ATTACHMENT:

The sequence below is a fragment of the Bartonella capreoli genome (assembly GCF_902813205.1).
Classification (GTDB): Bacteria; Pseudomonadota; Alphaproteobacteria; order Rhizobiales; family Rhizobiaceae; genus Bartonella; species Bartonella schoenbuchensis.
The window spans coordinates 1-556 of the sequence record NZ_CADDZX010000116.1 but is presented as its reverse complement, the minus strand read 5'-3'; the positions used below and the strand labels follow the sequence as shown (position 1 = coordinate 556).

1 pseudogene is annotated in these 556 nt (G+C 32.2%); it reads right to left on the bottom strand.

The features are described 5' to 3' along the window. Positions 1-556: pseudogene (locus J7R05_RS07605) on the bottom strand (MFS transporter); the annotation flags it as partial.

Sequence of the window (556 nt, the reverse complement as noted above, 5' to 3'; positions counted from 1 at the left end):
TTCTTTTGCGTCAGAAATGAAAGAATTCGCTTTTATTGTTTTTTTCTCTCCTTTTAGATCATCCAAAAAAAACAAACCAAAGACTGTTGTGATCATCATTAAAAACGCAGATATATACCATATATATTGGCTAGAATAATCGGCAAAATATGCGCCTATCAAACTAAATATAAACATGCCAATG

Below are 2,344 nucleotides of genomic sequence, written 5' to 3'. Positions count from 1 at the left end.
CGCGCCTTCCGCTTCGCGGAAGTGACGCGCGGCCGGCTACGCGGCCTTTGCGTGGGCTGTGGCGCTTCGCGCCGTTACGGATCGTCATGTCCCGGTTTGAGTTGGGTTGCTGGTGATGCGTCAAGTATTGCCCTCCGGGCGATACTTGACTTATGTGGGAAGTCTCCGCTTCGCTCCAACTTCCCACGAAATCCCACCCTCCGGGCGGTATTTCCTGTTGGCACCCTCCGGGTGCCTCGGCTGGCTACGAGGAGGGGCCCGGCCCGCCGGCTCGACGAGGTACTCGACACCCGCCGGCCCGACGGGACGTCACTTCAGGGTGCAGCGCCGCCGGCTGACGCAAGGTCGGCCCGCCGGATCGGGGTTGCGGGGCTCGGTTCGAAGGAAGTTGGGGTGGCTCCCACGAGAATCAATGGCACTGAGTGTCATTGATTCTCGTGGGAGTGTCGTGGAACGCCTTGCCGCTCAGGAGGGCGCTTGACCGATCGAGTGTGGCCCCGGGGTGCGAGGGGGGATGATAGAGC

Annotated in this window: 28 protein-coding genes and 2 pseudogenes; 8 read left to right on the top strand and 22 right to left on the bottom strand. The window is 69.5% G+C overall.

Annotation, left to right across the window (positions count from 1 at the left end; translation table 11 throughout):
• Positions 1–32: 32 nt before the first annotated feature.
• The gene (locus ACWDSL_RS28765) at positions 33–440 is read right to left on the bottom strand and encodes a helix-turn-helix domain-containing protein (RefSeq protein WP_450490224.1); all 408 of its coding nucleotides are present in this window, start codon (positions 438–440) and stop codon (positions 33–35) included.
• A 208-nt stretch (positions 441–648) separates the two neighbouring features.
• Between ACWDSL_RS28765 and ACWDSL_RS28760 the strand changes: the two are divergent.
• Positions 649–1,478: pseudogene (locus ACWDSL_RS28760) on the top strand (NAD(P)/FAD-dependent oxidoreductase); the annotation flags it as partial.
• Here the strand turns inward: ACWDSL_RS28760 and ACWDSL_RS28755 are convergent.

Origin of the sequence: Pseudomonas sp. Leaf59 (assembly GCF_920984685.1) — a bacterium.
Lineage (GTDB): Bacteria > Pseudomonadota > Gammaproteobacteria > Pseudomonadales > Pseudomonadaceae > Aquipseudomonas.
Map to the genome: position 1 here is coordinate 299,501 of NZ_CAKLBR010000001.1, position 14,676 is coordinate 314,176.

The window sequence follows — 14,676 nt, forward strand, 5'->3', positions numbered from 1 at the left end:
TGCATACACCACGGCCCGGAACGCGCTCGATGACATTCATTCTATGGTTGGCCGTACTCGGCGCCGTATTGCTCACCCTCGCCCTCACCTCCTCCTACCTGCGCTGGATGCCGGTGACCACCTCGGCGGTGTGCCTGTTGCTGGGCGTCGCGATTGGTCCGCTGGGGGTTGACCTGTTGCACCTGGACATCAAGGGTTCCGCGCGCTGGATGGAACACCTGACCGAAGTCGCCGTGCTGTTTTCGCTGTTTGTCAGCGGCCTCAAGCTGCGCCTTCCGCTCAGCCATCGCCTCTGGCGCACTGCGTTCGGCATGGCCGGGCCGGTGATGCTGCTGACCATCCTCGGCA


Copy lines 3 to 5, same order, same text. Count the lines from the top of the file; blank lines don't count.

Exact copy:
The window spans coordinates 1-556 of the sequence record NZ_CADDZX010000116.1 but is presented as its reverse complement, the minus strand read 5'-3'; the positions used below and the strand labels follow the sequence as shown (position 1 = coordinate 556).

1 pseudogene is annotated in these 556 nt (G+C 32.2%); it reads right to left on the bottom strand.

The features are described 5' to 3' along the window. Positions 1-556: pseudogene (locus J7R05_RS07605) on the bottom strand (MFS transporter); the annotation flags it as partial.